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Earth Hour 2009 Success

April 1st, 2009 · 1 Comment

Earth Hour 2009 Success

Earth Hour 2009 at the Empire State Building

The official data from the organizer World Wildlife Fund (WWF) isn’t in yet, but by all appearances, Earth Hour 2009, “the world’s first global vote about the future of our planet,” was a resounding success.

Yvo de Boer, the United Nation’s top official on climate change, speaking in Bonn on Sunday, said

I wouldn’t be surprised if that was actually the largest public demonstration that there has ever been on an issue like this.

Climate change experts and government officials from 175 countries held a summit in Bonn last Sunday aimed to reach an agreement to control worldwide emissions of heat-trapping gases exacerbating global warming.

Earth hour last Saturday officially began 8:30 pm local time in the remote Chatham Islands in the Pacific, and marched triumphantly across the globe – time zone after time zone – blanketing huge areas in total darkness.

The goal for this year’s Earth Hour was to encourage 1 billion people to participate and “cast their votes” by turning off unnecessary lights 8:30pm local time last Saturday. It is estimated that this year’s event is far bigger than the celebrations last year where approximately 53 million people in 371 cities in 35 countries participated.

Across the globe, landmark after famous landmark – the Eiffel Tower in Paris, the Pyramids in Egypt, St.Peter’s Basilica in the Vatican – went without lights for one full hour last Saturday. The event was celebrated in all continents, including Antarctica, where a scientific research team from New Zealand also turned off unnecessary lights during the event.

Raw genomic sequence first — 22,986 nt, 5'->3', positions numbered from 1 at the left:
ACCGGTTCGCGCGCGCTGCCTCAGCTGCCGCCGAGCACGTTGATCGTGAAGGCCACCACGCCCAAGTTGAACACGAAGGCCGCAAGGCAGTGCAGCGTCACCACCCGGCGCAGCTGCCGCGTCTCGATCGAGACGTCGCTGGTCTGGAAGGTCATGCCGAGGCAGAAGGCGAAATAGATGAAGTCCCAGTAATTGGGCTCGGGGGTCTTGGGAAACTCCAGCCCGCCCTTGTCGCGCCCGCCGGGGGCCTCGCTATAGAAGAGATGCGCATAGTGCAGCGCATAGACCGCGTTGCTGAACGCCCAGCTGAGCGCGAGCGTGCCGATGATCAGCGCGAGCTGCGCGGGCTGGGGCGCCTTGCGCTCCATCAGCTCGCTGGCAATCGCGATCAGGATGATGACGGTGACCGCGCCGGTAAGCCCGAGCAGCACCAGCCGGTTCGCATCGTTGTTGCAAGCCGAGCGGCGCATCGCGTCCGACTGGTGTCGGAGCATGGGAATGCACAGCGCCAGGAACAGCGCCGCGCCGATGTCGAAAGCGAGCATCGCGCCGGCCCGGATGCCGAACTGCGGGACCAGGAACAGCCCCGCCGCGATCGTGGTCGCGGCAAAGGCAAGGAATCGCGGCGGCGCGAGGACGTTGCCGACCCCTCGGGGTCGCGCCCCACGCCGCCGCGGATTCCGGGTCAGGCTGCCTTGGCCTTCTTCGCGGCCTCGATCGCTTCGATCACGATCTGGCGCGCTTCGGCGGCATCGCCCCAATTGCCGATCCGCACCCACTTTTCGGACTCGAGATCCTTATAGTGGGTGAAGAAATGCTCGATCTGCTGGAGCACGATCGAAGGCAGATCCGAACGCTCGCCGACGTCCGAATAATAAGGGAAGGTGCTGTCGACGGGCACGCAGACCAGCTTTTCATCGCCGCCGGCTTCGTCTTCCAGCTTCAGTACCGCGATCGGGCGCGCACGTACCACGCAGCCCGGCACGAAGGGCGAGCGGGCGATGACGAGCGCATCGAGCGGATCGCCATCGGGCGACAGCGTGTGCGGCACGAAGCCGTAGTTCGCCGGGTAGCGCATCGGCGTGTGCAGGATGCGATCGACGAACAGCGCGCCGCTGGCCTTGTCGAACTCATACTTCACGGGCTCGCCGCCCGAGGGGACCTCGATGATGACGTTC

Here in the US, famous landmarks like the Empire State Building in New York and Washington, DC’s Capitol Dome, also turned off or dimmed their lights, marking Earth Hour. Millions of residences in the biggest cities across the country – New York, Chicago, Miami, Salt Lake City, Las Vegas, to name a few – also went without lights.

The global action last Saturday is perceived by many to be an indication that awareness of climate change and the desire to take action is gaining tremendous momentum throughout the world.

According to US WWF president Carter Roberts:

The true power of Earth Hour can be seen in the tremendous opportunity for individuals, communities, businesses and governments around the world to unite for a common purpose, against a common threat which affects us all. As the world witnessed Saturday night, the simple action of turning off lights can inspire people around the world to take action and to make a serious long-term commitment to living more sustainable lives.

Climate change advocates and other officials see the success of Earth Hour 2009 as a mandate from citizens across the world to their respective governments to actively participate and support global initiatives on climate change.

Ban Ki-moon, Secretary General of the United Nations said:

Earth Hour is the largest demonstration of public concern about climate change ever attempted…a way for citizens of the world to send a clear message they want action on climate change.”

As of this writing, The United States government has not ratified the Kyoto Protocol, an international environmental treaty establishing legally binding commitments of signatory countries for the reduction of greenhouse gases.

Across the web:

Credits:

  • Two photos of the Empire State Building taken one minute apart, at 8:29 PM EST and 8:30 PM EST, March 28, 2009, courtesy of Darren Philip and used under the Creative Commons license – Some Rights Reserved.

Tags: News

1 response so far ↓

  • 1 Adjuvant chemotherapy // Apr 1, 2009 at 8:17 pm

    Impressive – unfortunately I only heard about Earth Hour after the fact. But it looks like it’s spread far and wide.